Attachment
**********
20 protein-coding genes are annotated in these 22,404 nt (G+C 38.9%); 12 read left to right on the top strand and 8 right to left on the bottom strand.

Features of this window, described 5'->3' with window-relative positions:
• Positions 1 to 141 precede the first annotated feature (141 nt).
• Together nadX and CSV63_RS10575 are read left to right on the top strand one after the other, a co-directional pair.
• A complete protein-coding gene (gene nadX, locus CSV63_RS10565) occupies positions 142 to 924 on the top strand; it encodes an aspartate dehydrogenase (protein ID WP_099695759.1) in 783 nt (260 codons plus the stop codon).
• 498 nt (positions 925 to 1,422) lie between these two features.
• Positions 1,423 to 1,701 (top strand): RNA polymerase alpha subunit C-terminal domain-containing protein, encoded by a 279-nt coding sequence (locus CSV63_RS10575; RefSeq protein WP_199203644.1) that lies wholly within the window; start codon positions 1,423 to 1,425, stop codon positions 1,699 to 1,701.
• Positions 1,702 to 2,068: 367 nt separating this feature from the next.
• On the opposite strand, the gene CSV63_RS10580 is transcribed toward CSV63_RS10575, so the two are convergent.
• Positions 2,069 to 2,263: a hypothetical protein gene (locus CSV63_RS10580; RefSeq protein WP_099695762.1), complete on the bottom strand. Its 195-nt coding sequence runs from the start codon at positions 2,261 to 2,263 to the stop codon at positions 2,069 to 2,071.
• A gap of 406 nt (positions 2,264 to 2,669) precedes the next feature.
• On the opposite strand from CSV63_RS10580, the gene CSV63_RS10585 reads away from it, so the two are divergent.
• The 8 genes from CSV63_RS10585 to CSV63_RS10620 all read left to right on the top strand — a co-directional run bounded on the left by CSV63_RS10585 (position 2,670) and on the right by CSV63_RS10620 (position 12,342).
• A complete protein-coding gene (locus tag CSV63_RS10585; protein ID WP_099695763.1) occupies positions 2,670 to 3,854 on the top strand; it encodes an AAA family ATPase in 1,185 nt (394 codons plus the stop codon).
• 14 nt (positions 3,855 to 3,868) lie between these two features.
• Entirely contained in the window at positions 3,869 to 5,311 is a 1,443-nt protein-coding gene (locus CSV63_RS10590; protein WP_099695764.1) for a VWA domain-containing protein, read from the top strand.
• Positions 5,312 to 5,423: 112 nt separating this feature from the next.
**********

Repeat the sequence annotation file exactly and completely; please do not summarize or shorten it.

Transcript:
20 protein-coding genes are annotated in these 22,404 nt (G+C 38.9%); 12 read left to right on the top strand and 8 right to left on the bottom strand.

Features of this window, described 5'->3' with window-relative positions:
• Positions 1 to 141 precede the first annotated feature (141 nt).
• Together nadX and CSV63_RS10575 are read left to right on the top strand one after the other, a co-directional pair.
• A complete protein-coding gene (gene nadX, locus CSV63_RS10565) occupies positions 142 to 924 on the top strand; it encodes an aspartate dehydrogenase (protein ID WP_099695759.1) in 783 nt (260 codons plus the stop codon).
• 498 nt (positions 925 to 1,422) lie between these two features.
• Positions 1,423 to 1,701 (top strand): RNA polymerase alpha subunit C-terminal domain-containing protein, encoded by a 279-nt coding sequence (locus CSV63_RS10575; RefSeq protein WP_199203644.1) that lies wholly within the window; start codon positions 1,423 to 1,425, stop codon positions 1,699 to 1,701.
• Positions 1,702 to 2,068: 367 nt separating this feature from the next.
• On the opposite strand, the gene CSV63_RS10580 is transcribed toward CSV63_RS10575, so the two are convergent.
• Positions 2,069 to 2,263: a hypothetical protein gene (locus CSV63_RS10580; RefSeq protein WP_099695762.1), complete on the bottom strand. Its 195-nt coding sequence runs from the start codon at positions 2,261 to 2,263 to the stop codon at positions 2,069 to 2,071.
• A gap of 406 nt (positions 2,264 to 2,669) precedes the next feature.
• On the opposite strand from CSV63_RS10580, the gene CSV63_RS10585 reads away from it, so the two are divergent.
• The 8 genes from CSV63_RS10585 to CSV63_RS10620 all read left to right on the top strand — a co-directional run bounded on the left by CSV63_RS10585 (position 2,670) and on the right by CSV63_RS10620 (position 12,342).
• A complete protein-coding gene (locus tag CSV63_RS10585; protein ID WP_099695763.1) occupies positions 2,670 to 3,854 on the top strand; it encodes an AAA family ATPase in 1,185 nt (394 codons plus the stop codon).
• 14 nt (positions 3,855 to 3,868) lie between these two features.
• Entirely contained in the window at positions 3,869 to 5,311 is a 1,443-nt protein-coding gene (locus CSV63_RS10590; protein WP_099695764.1) for a VWA domain-containing protein, read from the top strand.
• Positions 5,312 to 5,423: 112 nt separating this feature from the next.